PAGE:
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Saturn's Mysterious Hexagon Gets a Close-Up in New Cassini Photo
Saturn's north pole is surrounded in a hexagon-shaped ring of clouds in this photo taken by NASA's Cassini orbiter on Dec. 2, 2016.
Credit: NASA/JPL-Caltech/Space Science Institute

Saturn's north pole sits smack-dab in the center of a strange, six-sided feature that scientists don't quite understand, and a new photo shines the spotlight on this mysterious feature.

NASA's Cassini spacecraft, which has been orbiting Saturn since 2004, has taken several photos of this weird geometry that dominates Saturn's north pole. This close-up was captured with Cassini's wide-angle camera on Dec. 2, 2016, and was released today (Feb. 27). At the time the image was captured, Cassini was about 619,000 miles (996,000 kilometers) away from Saturn.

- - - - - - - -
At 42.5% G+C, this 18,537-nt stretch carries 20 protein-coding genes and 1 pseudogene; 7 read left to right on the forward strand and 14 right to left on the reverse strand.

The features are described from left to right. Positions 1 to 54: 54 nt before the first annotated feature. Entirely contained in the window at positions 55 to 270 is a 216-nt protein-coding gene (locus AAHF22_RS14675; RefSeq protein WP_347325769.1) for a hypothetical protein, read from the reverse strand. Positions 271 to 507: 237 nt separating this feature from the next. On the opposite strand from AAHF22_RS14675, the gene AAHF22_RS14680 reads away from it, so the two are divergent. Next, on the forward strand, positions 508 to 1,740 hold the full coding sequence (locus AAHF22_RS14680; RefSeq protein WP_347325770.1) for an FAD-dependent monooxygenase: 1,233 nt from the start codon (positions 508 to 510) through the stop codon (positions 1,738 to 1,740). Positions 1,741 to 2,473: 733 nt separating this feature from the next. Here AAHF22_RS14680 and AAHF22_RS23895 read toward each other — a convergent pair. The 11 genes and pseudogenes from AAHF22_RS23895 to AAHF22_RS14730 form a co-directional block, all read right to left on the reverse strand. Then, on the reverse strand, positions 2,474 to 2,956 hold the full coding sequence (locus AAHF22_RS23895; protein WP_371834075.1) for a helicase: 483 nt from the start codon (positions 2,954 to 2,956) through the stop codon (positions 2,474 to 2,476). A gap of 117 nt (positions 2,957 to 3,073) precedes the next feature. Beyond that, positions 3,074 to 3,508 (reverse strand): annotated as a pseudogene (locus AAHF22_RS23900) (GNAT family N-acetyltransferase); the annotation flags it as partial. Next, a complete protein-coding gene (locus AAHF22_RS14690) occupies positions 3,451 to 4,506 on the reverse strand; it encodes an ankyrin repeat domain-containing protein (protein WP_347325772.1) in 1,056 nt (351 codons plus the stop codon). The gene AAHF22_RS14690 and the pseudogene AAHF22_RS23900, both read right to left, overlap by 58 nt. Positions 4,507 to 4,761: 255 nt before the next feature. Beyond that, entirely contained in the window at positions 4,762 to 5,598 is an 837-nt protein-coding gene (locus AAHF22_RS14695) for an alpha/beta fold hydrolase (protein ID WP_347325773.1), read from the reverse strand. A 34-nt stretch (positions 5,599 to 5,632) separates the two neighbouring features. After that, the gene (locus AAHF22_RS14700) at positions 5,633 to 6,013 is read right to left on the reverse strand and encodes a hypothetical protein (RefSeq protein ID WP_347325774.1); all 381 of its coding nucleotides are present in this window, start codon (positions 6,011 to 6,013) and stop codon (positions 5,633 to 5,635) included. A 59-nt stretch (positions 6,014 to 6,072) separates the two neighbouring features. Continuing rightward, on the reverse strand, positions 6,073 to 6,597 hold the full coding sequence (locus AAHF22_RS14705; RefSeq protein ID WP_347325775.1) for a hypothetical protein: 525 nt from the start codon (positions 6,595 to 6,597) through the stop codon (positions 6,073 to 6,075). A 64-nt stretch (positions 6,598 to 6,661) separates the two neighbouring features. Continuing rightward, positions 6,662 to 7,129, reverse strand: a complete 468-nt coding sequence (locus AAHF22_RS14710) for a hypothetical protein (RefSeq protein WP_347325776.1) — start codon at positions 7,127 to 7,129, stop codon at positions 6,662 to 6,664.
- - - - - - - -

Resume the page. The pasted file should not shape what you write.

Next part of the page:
"The north pole of Saturn sits at the center of its own domain," NASA officials said in a statement. "Around it swirl the clouds, driven by the fast winds of Saturn. Beyond that orbits Saturn's retinue of moons and the countless small particles that form the ring." [Saturn's Strange Hexagon in Photos]

Despite Saturn's spherical shape, belt-like cloud bands and round rings, not everything around the gas giant shares these characteristic curves.

"Some of the jet-stream patterns, such as the hexagon-shaped pattern seen here, have wavy, uneven shapes," NASA officials said in the statement. "The moons, as well, have orbits that are elliptical, some quite far from circular."

Scientists suspect that Saturn's hexagon is the result of a shallow jet stream that is being supported by winds that rotate below. 

After nearly 13 years at Saturn, the Cassini mission is nearing its grand finale. On Sept. 27, the spacecraft will plunge into the planet's atmosphere for a planned crash landing. Cassini will continue to beam back incredible close-up shots of Saturn and its many moons until the very end.

Email Hanneke Weitering at hweitering@space.com or follow her @hannekescience. Follow us @Spacedotcom, Facebook and Google+. Original article on Space.com.